The Barcelona trip during the MLK holiday weekend, two weekends ago, went well. The weather was cool, not cold, and for the most part, sunny. Although I had been there before, it was nice to see the sights that I saw last time, as well as new places that I missed out on last time. La Rambla, a wide tree-lined promenade, seemed to have changed significantly since I last visited almost seven years ago. I am not sure if it was because of the smaller number of tourists during this time of the year. It was not as lively as my first visit. The pickpockets, scammers, and con artists were not so prevalent. I remember the previous visit when we would purposely sit at a bench right smack in the middle of La Rambla and watched failed pickpocket attempts; observed a “three shell and a pea” as several shills seem to win periodically and slowly entice unsuspecting tourists to place their bets on where the pea may be located; or relentless pursued by Romas (gypsies) carrying fake babies or newspaper/cardboard to shield pickpocket action. Back then, there were more street performers (break dancers, soccer ball whiz, acrobats and tumblers). The Rambla of today, or at least during the non-touristy season, has more space for the pedestrian to amble, is less crowded, and does not have any street performers except for the scores of body-painted, costumed individuals who claim their small spot along the Rambla as human statues. The vendors now have newly constructed shops, spaced apart liberally, that they can lock up at night, instead of the rickety wooden shacks that were used before crowded on both sides of the boulevard. There are fewer sellers of birds, other pets, and flowers. Once it gets dark, La Rambla reverts to its seedier character. During the late night, there are the peddlers of beer in a can (perhaps because the bars serve alcohol only until a certain time) and the ladies who offer various services. One night, as my friend and I were walking and looking for a restaurant to eat dinner, we came across a group of women who were talking to each other. I had assumed that they were just chitchatting among themselves. As we got closer to them, we were quickly surrounded by them and were offered various propositions. My friend somehow managed to slip away from the group. I, on the other hand, was still among the group. Luckily, my wallet and passport were safely tucked away inside my coat front chest pocket. Two ladies were able to give me “pat down” within a few seconds better than an airport security checker, looking for items to pilfer from my pant pockets. I had to physically grab one of the women by her shoulders and yelled at her to stay away. My friend commented that this was the first time he saw me get mad.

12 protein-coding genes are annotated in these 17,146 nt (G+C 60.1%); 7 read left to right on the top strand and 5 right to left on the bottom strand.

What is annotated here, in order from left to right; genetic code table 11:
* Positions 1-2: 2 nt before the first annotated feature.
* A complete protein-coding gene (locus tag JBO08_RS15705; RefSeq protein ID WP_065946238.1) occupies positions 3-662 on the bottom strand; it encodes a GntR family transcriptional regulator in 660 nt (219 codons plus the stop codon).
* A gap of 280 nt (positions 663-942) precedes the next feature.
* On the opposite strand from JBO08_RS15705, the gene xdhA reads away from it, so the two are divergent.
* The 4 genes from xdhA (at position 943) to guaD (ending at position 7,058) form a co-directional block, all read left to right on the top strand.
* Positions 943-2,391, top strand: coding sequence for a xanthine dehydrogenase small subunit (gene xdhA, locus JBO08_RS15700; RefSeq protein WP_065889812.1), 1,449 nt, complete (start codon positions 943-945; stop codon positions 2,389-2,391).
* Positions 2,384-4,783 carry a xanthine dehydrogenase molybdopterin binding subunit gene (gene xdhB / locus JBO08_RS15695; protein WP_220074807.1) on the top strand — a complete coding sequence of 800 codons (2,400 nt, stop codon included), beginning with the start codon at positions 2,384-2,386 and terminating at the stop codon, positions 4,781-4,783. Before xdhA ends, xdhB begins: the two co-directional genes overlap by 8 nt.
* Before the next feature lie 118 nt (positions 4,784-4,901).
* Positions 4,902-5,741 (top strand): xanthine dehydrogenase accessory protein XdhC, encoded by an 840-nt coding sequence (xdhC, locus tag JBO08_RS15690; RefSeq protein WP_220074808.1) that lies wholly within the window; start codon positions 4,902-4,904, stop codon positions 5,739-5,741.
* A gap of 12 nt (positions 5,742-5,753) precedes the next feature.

During the trip we visited a few of Antonio Gaudi’s work. Antonio Gaudi was a local architect who created and designed in a combination of gothic and art noveau styles. His creations were highly original, irregular, and eccentrically shaped. We saw La Sagrada Familia (Holy Family church that is still a long way from completion), Parc Guell (now a city park that was originally planned as a housing community), and two buildings in the city center --- Casa Pedrera and Casa Batllo. I was not able to see the inside of La Sagrada Familia, Casa Pedrera, Casa Batllo. The church was 30 minutes from closing when we got there. Casa Pedrera is a residential dwelling with guards manning its entrances. We did not have a chance to see Casa Batllo during its open hours.
We did our share of walking along La Rambla, Boqueria (the market just off La Rambla), the waterfront, and other parts of the city. Our hotel was off the beaten path; although not too far distance-wise from the central area, it was still a couple of transfers on the underground Metro trains and few more long blocks of walking from the Metro stop. One evening, we met up with two other fellow Corps of Engineers who were also visiting Barcelona at the same time. The Palau de Musica Catalana is an impressive modernist building. The exterior of the building and the lobby were remarkable. I did not see the inside of the concert hall; the pictures in my travel book and postcards show a very stunning and ornate interior. We got there a few minutes after the last building tour. We had a chance to visit the Picasso Museum. I like the simplicity of the building as well as the simplicity of the artwork presentation, although the museum has a small number of Picasso’s creations. Most of Picasso works of art are spread out all over Europe in several Picasso museums and all over the world by private collectors. For two days, we toured the city using “hop on, hop off” tour buses. We had the opportunity to walk around Olympic Stadium grounds in Montjuic. The sky ride in Montjuic and walking around the highest part of Montjuic provided a panoramic vista of the city and waterfront.
All in all, it was an excellent trip. The food was okay, not spectacular. I am sure better food can be found, but for the most part, we were in the touristy areas when we were looking for a place to eat. Barcelona is a city worth visiting again. There are places I want to see such as the interior of a few magnificent buildings. There are places I want to see again. But the next visit has to be during times of warmer weather.
The following are photos from the trip. You can click on some of the pictures for a complete view. More photos can be found on my flickr page, http://www.flickr.com/photos/8745081@N04/.
Street performers at La Rambla:
La Sagrada Familia Church:
Palau de Musica Catalana:
Montjuic and Olympic Stadium Grounds: